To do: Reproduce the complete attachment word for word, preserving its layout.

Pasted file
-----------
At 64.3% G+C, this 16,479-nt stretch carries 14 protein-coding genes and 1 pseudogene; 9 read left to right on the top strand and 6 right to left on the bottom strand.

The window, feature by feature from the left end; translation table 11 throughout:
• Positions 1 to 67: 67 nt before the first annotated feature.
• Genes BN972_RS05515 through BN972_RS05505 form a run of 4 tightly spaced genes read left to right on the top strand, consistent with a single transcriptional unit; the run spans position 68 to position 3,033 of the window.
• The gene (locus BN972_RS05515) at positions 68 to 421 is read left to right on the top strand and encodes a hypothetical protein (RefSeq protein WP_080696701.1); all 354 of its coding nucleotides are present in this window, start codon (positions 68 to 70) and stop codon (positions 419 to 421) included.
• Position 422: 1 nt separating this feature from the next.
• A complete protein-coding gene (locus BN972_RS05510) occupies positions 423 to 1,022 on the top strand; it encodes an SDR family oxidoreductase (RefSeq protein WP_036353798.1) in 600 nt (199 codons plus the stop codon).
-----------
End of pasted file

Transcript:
At 64.3% G+C, this 16,479-nt stretch carries 14 protein-coding genes and 1 pseudogene; 9 read left to right on the top strand and 6 right to left on the bottom strand.

The window, feature by feature from the left end; translation table 11 throughout:
• Positions 1 to 67: 67 nt before the first annotated feature.
• Genes BN972_RS05515 through BN972_RS05505 form a run of 4 tightly spaced genes read left to right on the top strand, consistent with a single transcriptional unit; the run spans position 68 to position 3,033 of the window.
• The gene (locus BN972_RS05515) at positions 68 to 421 is read left to right on the top strand and encodes a hypothetical protein (RefSeq protein WP_080696701.1); all 354 of its coding nucleotides are present in this window, start codon (positions 68 to 70) and stop codon (positions 419 to 421) included.
• Position 422: 1 nt separating this feature from the next.
• A complete protein-coding gene (locus BN972_RS05510) occupies positions 423 to 1,022 on the top strand; it encodes an SDR family oxidoreductase (RefSeq protein WP_036353798.1) in 600 nt (199 codons plus the stop codon).